HARRISBURG, Pa. (Legal Newsline) - A trade association says government agencies that were lured by the "siren song" of plaintiffs attorneys seeking state contracts have jeopardized balanced government decision-making in parens patriae litigation.
The National Paint and Coatings Association on Aug. 11 submitted an amicus brief to the Pennsylvania Supreme Court in Janssen Pharmaceutica's challenge to Pennsylvania Gov. Ed Rendell hiring outside counsel on a contingency fee to sue the company.
Rendell hired Houston-based Bailey Perrin Bailey, a firm that donated $75,000 to his re-election campaign and another $16,000 in airplane travel. They filed the suit after state Attorney General Tom Corbett declined their contingency fee offer.
The paint industry has been a target of similar lawsuits filed over lead paint.
"The vast majority of state and local governments properly rejected these private attorney solicitations, continuing instead with their successful efforts to reduce blood lead levels through proper governmental actions, and those governments who did respond to the private attorneys' siren song have seen their lawsuits uniformly rejected by every court to finally address the issue," says the brief, posted on the Web site Law and More.
"But nonetheless, the costs imposed on NPCA members from the private attorneys' entrepreneurial litigation campaign have been significant. NPCA members have been compelled to expend millions of dollars in defense costs, and they have been improperly stigmatized for the historic sale of lawful products more than 30 years ago."
The state Supreme Court agreed to hear Janssen's challenge in July. Arguments are scheduled for Oct. 21.
The Court will rule on:
-Whether Janssen lacks standing to seek the disqualification of BPB on the basis of alleged violations of constitutional law;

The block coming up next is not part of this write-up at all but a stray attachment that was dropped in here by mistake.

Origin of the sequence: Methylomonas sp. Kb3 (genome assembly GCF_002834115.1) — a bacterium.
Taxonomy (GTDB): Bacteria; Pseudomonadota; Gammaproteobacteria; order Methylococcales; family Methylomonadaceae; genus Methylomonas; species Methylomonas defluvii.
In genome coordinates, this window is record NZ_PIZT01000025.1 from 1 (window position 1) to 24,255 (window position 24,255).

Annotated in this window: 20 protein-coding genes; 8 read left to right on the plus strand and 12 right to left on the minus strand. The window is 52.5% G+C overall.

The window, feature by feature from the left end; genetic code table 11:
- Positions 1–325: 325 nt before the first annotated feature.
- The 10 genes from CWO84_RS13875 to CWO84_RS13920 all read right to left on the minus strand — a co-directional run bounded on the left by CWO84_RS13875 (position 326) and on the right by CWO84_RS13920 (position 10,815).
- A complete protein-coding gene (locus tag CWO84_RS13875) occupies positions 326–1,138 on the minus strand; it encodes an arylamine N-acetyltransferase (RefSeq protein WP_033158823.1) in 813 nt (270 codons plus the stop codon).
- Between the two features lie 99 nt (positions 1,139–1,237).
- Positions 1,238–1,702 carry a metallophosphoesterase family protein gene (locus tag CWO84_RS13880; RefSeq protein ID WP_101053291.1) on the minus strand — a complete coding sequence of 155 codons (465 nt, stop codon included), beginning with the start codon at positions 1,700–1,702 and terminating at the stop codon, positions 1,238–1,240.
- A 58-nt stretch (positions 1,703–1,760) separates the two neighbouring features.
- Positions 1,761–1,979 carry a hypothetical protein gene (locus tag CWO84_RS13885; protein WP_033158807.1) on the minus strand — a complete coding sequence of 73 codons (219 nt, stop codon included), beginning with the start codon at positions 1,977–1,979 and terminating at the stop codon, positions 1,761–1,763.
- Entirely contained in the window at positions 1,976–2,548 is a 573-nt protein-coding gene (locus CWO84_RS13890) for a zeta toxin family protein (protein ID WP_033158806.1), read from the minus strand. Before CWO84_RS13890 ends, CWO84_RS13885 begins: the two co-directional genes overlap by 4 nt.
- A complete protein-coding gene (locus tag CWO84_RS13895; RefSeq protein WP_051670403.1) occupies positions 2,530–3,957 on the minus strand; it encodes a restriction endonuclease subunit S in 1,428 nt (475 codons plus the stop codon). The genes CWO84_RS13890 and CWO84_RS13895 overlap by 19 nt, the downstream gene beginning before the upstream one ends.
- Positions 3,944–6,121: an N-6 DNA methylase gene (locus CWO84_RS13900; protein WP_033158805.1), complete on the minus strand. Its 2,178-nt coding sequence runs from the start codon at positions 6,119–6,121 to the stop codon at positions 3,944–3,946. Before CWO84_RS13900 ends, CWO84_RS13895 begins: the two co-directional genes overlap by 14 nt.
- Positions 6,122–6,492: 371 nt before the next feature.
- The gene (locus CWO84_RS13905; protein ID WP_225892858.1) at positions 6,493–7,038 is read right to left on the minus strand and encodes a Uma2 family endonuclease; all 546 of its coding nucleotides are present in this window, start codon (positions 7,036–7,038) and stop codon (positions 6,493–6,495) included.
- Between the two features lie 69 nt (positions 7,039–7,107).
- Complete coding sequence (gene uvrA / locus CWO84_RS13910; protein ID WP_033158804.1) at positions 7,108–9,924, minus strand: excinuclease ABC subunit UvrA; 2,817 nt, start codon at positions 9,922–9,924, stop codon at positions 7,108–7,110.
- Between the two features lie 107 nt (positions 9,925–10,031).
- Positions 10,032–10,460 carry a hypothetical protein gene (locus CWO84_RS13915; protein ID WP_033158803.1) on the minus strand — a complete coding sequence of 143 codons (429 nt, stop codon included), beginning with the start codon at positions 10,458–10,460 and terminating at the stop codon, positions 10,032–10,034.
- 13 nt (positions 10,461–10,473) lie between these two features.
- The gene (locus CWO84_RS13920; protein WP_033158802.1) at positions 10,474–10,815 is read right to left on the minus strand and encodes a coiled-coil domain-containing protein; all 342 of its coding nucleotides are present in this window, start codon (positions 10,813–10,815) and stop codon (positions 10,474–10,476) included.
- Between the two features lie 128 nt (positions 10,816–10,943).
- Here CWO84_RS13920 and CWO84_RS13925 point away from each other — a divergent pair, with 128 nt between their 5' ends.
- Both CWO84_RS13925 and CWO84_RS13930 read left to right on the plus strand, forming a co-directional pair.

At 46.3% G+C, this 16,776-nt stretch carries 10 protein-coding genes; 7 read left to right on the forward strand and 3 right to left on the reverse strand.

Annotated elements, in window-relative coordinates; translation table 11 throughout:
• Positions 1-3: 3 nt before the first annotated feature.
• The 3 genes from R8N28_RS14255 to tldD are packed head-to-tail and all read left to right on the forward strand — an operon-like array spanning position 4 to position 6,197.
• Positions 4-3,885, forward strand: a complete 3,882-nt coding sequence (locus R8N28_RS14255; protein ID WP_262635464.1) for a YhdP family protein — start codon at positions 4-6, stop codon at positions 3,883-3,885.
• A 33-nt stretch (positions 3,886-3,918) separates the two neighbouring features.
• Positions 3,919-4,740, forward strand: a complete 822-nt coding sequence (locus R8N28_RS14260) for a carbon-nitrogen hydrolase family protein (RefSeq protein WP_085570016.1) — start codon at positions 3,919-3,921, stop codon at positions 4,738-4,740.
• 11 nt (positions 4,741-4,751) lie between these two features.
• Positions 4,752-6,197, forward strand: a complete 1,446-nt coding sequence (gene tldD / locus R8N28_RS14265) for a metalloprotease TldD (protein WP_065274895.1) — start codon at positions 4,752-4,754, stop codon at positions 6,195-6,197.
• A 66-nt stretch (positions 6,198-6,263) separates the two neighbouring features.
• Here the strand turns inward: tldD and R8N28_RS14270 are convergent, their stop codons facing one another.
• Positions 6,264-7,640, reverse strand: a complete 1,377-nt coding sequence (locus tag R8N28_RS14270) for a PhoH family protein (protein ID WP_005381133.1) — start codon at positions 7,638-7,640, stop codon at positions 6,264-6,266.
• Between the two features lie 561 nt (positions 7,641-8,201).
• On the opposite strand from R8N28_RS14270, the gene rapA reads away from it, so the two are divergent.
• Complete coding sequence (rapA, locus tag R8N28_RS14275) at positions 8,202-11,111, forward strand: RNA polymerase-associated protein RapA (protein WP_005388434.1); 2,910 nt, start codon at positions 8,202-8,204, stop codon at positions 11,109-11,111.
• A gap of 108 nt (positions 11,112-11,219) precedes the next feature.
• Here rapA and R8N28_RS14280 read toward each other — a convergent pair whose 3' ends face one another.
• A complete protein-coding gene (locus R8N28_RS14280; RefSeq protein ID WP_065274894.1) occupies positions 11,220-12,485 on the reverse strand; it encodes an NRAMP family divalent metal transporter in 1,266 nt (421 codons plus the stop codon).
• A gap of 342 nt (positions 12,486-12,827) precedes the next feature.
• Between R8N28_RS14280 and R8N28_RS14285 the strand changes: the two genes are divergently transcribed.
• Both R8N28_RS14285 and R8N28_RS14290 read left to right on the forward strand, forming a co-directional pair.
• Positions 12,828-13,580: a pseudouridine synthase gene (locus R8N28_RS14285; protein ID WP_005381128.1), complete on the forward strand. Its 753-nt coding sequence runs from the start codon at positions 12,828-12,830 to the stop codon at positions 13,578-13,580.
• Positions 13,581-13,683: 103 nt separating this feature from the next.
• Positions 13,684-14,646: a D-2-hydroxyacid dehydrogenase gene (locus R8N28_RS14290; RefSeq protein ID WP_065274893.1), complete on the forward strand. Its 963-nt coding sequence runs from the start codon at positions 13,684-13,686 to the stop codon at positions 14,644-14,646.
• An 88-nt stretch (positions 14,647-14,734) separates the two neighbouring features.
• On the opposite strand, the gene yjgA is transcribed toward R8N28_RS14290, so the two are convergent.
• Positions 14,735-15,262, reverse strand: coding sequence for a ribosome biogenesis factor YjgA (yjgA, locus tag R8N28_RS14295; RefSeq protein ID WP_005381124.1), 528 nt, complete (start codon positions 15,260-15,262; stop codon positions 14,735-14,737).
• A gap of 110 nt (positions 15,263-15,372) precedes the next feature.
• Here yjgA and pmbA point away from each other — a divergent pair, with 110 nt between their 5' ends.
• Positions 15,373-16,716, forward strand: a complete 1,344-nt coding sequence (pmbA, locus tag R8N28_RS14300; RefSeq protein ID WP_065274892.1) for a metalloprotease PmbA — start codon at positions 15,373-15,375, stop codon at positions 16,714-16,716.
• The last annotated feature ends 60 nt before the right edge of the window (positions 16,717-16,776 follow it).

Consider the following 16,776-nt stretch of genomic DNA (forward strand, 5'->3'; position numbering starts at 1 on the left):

-Whether Rendell's office is allowed to enter into a contingent fee agreement with BPB;
-Whether BPB should be disqualified because the General Assembly did not authorize the contingent fee contract; and
-Whether BPB should be disqualified because it has a direct financial interest in the outcome of the litigation.
NPCA wrote that it wanted to address a separate flaw in the State's argument than Janssen.
The State has failed "to recognize the distorting impacts of contingent fee agreements not only on the decision-making of the retained private attorneys, but also on the decision-making of the government attorneys who retained and on the proper balancing of governmental authority exercised by the legislative, executive and judicial branches in connection with its quasi-sovereign parens patriae interests."
The brief calls a lawsuit brought at no cost to the government a "moral hazard" and creates improper financial incentives for the outside counsel and government.
"The appearance of a pay-to-play scheme has led to significant controversy that in itself has inflicted significant injury to the public trust in the fair exercise of government authority in Pennsylvania, an injury that is exacerbated by the fact that the State has thus apparently contracted away one of its most core responsibilities of serving as parens patriae for its citizenry as a whole," the brief says.
"And the Commonwealth's contingent fee agreement inflicts and impermissible deprivation as well of the due process rights of the targets of the private plaintiff counsel's litigation business plan."
Attorneys for Janssen are not making the argument for BPB's disqualification based on the contributions given to Rendell, but have mentioned them in several briefs.
Bailey has contributed heavily in other states, also giving $75,000 to Mississippi Attorney General Jim Hood, who hired BPB to pursue a claim against Eli Lilly & Co.
In Louisiana, another state BPB is representing in litigation, Bailey gave $20,000 to the state's Democratic Party. In Arkansas, which hired BPB for a suit against Janssen, he gave $70,000 to the Democratic Party in 2006.
Attorneys for Janssen argue that counsel representing a government office should be motivated by justice, not money, and that BPB is controlling the decision-making instead of someone from the Office of General Counsel.
"There wasn't the slightest bit of pay-to-play here," Rendell told the Philadelphia Inquirer. "I never put a dime of state money in jeopardy for Ken Bailey."
From Legal Newsline: Reach John O'Brien by e-mail at firstname.lastname@example.org.